VOLKSWAGEN is to investigate allegations that it was one of three car makers that paid for tests in which monkeys and humans were exposed to nitrogen oxide emissions from diesel cars while watching cartoons.
The allegations were revealed last week by the New York Times. It reported that the organisation that commissioned the study, the European Research Group on Environment and Health in the Transport Sector (E.U.G.T.), received all of its funding from Volkswagen, Daimler and BMW.
The E.U.G.T, which hired scientists to conduct studies rather than carrying out the research itself, shut down last year amid controversy over its work.
Hans Dieter Pötsch, the chair of the car maker’s supervisory board, said VW Group would “strongly distance” itself from the allegations. In a statement he added, “Whoever has to take responsibility for it is, of course, accountable.”
Experiments at the Lovelace Respiratory Research Institute in Albuquerque, New Mexico involved sealing 10 macaque monkeys in airtight containers then making the animals breathe the diesel exhaust fumes from a 2013 Beetle and a 2004 Ford F250 pick-up. Twenty-five humans are also alleged to have breathed the fumes. The results were never published.
A Netflix documentary, Hard NOx, part of the Dirty Money series, captures the story.
The tests were aimed at disproving allegations that diesel emissions are harmful to health. The ultra-fine, harmful particulates released by diesels have been linked to asthma, lung diseases and heart attacks.
Unbeknown to the scientists conducting the experiments, the VW Beetle’s diesel engine had been rigged to produce less pollution in a laboratory test than when driven on the road.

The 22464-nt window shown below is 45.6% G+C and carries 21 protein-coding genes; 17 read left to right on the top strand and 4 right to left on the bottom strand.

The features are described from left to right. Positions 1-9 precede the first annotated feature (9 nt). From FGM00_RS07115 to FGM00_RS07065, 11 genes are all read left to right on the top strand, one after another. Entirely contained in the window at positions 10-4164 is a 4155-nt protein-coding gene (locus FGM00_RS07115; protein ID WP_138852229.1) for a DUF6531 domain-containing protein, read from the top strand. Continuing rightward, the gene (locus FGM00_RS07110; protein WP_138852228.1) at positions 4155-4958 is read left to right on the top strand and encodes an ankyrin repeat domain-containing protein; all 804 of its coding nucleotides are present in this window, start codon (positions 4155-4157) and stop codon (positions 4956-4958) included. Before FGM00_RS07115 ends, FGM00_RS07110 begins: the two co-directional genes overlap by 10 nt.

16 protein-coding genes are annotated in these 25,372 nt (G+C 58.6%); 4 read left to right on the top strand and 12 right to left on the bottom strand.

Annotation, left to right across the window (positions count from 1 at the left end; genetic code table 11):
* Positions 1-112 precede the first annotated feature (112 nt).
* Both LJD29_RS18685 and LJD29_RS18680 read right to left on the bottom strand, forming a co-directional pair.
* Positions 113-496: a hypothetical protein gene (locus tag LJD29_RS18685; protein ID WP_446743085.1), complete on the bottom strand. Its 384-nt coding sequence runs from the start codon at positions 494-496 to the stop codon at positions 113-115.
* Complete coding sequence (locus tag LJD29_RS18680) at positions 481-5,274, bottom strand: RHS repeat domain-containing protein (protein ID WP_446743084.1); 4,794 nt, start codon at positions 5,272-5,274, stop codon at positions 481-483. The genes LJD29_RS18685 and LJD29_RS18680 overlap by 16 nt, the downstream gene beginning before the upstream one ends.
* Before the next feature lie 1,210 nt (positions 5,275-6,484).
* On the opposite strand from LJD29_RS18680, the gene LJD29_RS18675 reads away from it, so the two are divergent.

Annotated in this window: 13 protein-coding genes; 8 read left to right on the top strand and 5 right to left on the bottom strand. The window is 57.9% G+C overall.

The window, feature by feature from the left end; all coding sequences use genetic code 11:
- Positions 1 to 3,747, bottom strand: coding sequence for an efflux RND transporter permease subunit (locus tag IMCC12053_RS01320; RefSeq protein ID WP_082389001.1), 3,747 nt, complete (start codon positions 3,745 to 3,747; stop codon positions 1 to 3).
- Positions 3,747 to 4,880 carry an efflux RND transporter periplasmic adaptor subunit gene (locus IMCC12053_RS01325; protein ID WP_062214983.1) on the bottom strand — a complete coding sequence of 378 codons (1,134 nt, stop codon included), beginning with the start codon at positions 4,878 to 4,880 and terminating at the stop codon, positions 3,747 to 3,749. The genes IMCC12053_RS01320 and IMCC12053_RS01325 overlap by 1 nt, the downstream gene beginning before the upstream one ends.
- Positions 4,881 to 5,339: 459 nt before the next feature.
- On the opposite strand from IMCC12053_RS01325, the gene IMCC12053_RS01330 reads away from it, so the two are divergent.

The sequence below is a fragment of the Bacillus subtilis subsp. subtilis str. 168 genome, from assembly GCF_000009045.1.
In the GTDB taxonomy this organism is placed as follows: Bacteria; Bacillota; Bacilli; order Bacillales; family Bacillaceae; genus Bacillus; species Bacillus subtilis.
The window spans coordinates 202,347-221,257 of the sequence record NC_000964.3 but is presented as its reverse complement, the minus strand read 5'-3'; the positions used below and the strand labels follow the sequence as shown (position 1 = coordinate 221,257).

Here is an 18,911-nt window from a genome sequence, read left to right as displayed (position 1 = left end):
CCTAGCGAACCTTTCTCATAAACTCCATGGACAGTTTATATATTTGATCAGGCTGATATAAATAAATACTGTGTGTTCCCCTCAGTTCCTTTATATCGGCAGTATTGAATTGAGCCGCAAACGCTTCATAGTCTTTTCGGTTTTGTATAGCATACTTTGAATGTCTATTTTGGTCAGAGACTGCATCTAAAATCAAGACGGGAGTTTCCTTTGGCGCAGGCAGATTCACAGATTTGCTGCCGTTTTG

A Volkswagen Group statement said: “Volkswagen Group explicitly distances itself from all forms of animal cruelty. Animal testing contradicts our own ethical standards. The EUGT has been in liquidation since June 30, 2017.
“We are conscious of our social and corporate responsibilities and are taking the criticism regarding the study very seriously. We know that the scientific methods used by EUGT were wrong and apologise sincerely for this.”
The company’s management board is to launch a probe following the supervisory board’s recommendation.
Steffen Seibert, spokesman for German Chancellor Angela Merkel, said: “These tests on monkeys or even on humans are not ethically justifiable in any shape or form. The indignation of many people is absolutely understandable.”
Despite VW distancing itself from the study, industry figures say the results would have been presented to managers at VW, BMW and Mercedes, all of whom belonged to the EUGT lobby group, which has since been disbanded.
Harald Ullmann, a vice president for the animal rights charity Peta, wrote to Volkswagen chief executive Matthias Müller, saying: “There is nothing fair about condemning these complex, sensitive animals to suffer physical suffering and psychological torment in laboratories where they are caged and deprived of fresh air, sunshine, freedom of movement, the companionship of others, and just about everything else that makes any life worth living.”
Volkswagen is already counting the cost of cheating diesel emissions tests in America and Europe. An estimate 11m vehicles were affected, and it has been hit with associated costs of over £22bn.
However, buyers in the UK seem don’t seem to have been put off purchasing VW-badged vehicles; in 2017, the brand rose to second overall in terms of registrations, overtaking Vauxhall.